Fifteen years later, the pub is one of NW5’s treasures, tucked away in its semi-secret location. Always rammed, with great real ales, ciders and craft beers, it also boasts its own brand of quirky themed nights – cheese, Spanish, quizzes to name three – for the genuinely mixed bag of locals.

Its bohemian, inclusive atmosphere and approach has also inspired a whole new generation of ‘craft’ and artisan-y type London boozers, including another NW5 institution, the Southampton Arms.

Our preferred spot? Bar-left, at the counter; or if the fire’s on, gazing at the evocative Pineapple-by-Sea etching which adorns the wall to its right. “The only improvement would be if there was the sea and palm trees on the other side of the road.”

Pineapple-next-the-sea, 1993, by Julia Vezza
If you enjoyed this romp through its backstory, read the real thing: Pineapple Rescued is a coffee table book with captivating black and white images of landladies, regulars, trivia, backstory, paintings and all the press cuttings the campaign attracted, neatly and brilliantly compiled by one of the main campaigners, Gill Scott.

“It remains unusual to wrestle a pub away from a developer; and there are fewer pubs that qualify for listing,” says Gill. “We were lucky that people found the time to help us in those ten crucial days in 2001. The number of pubs that have closed in this area, having been obtained by developers, is high. While the book has the obvious local appeal, it might give heart to others setting out to save a community institution – that it can be done.”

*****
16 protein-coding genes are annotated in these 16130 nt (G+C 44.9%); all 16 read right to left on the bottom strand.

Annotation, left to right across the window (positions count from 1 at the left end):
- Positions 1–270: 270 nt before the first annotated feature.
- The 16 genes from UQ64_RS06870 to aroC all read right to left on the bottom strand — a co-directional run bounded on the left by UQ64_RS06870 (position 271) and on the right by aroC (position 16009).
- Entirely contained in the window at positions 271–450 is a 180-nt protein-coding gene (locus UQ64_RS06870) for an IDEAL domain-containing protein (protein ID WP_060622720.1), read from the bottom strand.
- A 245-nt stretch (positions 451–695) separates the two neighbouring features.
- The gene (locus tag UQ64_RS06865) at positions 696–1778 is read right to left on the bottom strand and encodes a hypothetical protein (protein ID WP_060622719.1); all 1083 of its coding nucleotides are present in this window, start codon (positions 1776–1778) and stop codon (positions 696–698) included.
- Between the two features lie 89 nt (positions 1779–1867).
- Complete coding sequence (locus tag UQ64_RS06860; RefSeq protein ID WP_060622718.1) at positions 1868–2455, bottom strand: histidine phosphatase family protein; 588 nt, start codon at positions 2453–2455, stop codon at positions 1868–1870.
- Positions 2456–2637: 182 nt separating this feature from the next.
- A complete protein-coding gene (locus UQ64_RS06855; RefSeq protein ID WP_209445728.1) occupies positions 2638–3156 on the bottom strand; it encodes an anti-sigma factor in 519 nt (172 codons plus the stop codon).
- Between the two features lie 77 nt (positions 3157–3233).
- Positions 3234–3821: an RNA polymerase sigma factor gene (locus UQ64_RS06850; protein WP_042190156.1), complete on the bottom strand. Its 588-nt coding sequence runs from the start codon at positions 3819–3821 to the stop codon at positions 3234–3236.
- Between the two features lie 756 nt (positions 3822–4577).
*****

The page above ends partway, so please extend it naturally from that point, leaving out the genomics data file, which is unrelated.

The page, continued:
Even better, Gill and other campaigners have also now found the family of the man who built the Pineapple. “They had a copy of the lease,” she says, “with permission to build the pub and 150 houses, between the builder and St John’s College Cambridge who owned the land. It has been scanned and a copy will soon go up on the wall in the Pineapple. The builder, Philip Luzmore from South Milton in Devon, built the pub, three shops and about half of the houses before he walked in front of a train in 1876. His son and his wife finished the rest.” And as for the curious name? “We’re still trying to find out why the pub was called the Pineapple,” she says, “and by whom.”

Drawing by Bob Gibson. Image: Pineapple Rescued
Meanwhile The 15th celebration will be marked on Easter weekend with a beer festival, 15 real ales from across London and a range of ciders in the garden. “The first cask to run out gets a Tap Takeover,” says affable current manager Poppy.

“The money from the second cask to run out goes to the charity of the brewery’s choice, while the brewers of the third get an evening of food and drink here.”

And there are pleasingly old-fashioned pursuits to enjoy. “Local butcher Meat are doing the BBQ,” she says. “There’s an egg hunt for the kids, an Easter bonnet parade, and a raffle for Pancreatic Cancer Action.”

Some things never change. Let’s hope The Pineapple doesn’t.

The Pineapple, 51 Leverton St NW5. The 15th celebration takes place 14th-17th April. The Pineapple Rescued, from Owl Bookshop (£15) or contact Gill Scott: studio@gillscott-design.co.uk